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My web app builds a batch request to the Facebook graph API. The batch is composed by making a first API call to grab the user's friends. Then I loop over the list of friends and add a specific request for each (with that user's specific access token) and add each one to the batch. So it ends up being two API calls. Unfortunately, it's REALLY slow, and I've heard the FQL requests are faster.

So my question is, can I do this with FQL? I've read the documentation but I can't figure out how I might return, for example, all the friends of friends' work history (which requires each friend's access token) with one single FQL query. Is this possible? Obviously I could build a batch request of FQL requests, but that would leave me back where I started.

UPDATE: I've done some tests and FQL definitely seems to be faster than a batch request. My FQL multiquery looks like this:

$multiQuery = array(
"query1"=>"SELECT uid2 FROM friend WHERE uid1 = me()", //LIST OF FRIEND IDs
"query2"=>"SELECT uid, name, work, education, is_app_user FROM user WHERE uid IN (SELECT uid2 FROM #query1)", //FRIEND PROFILES
"query3"=>"SELECT uid2 FROM friend WHERE uid1 IN (SELECT uid FROM #query2 WHERE is_app_user=1)",
"query4"=>"SELECT uid, name, work, education FROM user WHERE uid IN (SELECT uid2 FROM #query3)"

$multiQueryResult = $facebook->api(array(
'method'   => 'fql.multiquery',
'queries'  => $multiQuery

var_dump( $multiQueryResult );

The query works but there are two problems:

  1. query3 returns all the user ids, NOT just the ones who've authorized my app.

  2. query4 doesn't return the work/education fields... presumably because the API request is being called with the current user's access token (as opposed to that of specific user from query3). I've stored the authorized users' access tokens in the DB, but I don't know if it's possible to use them in this context.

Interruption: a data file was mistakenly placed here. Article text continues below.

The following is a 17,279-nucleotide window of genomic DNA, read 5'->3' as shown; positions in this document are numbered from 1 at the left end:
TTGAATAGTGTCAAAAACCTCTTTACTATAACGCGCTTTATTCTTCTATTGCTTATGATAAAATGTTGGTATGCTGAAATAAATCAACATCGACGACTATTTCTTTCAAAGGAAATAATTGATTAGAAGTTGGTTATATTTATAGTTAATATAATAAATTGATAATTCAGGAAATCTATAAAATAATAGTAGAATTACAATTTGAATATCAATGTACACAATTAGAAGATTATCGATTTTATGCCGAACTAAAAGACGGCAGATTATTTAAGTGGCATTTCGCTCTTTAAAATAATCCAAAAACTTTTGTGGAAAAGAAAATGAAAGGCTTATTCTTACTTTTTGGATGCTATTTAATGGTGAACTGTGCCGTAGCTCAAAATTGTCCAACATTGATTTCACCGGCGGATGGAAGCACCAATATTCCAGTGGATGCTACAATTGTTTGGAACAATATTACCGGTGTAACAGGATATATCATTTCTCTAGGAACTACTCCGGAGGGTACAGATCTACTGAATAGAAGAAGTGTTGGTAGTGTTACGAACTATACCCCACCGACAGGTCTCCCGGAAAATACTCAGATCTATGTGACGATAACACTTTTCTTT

CAN this be done with FQL?? Can I define unique access tokens within an FQL multiquery?

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were you able to figure this out? I'm trying to get it working. – dang Jun 23 '12 at 22:58

all the friends of friends' work history (which requires each friend's access token)

If you need different access tokens, then obviously there’s no way of doing it in one single request … but where would you get each of my friends access tokens anyway, if they wouldn’t have interacted with your app themselves recently? And if they would have, you could’ve gotten their work info then already and put it into your own database, so that you could get it from there just using the uids of my friends for lookup. Otherwise, I think this is not really your way to go.

It’d rather be this way:

If friends of your user have set up their privacy settings so that they are willing to share their work info with apps your user is using, then you can get that info without requiring an individual access token for each one of those friends. Then you would just do an FQL query like this,

SELECT uid, name, work FROM user WHERE uid IN
  (SELECT uid1 FROM friend WHERE uid2 = me())

That’ll give you your user’s friends work info – but obviously only for those that are willing to share that info with apps a friend is using.

share|improve this answer
I have stored their access tokens in my DB. The point of this app is to find connections between "friends of friends". So for example, the current user searches for information in the profile of any of their friends, or anyone THEIR friends know (who have already authorized the app). – emersonthis Jun 16 '12 at 14:25
I'm hoping FQL multiquery might let me do what I'm trying to do. I've updated my question to show my current direction of thought. Any chance this will work? – emersonthis Jun 16 '12 at 20:16
For what it's worth, I just tested my original code with batched FQL queries and it's just as slow as batched graph requests. So the "batch" seems to be the source of the problem. The final question is whether there is any other way to do what I'm trying to do. – emersonthis Jun 16 '12 at 20:36
up vote 0 down vote accepted

This isn't really an answer to my original question because there doesn't appear to be one. It seems that at the time of writing this, the Facebook batch request is just really slow... which is too bad since that basically defeats its entire purpose.

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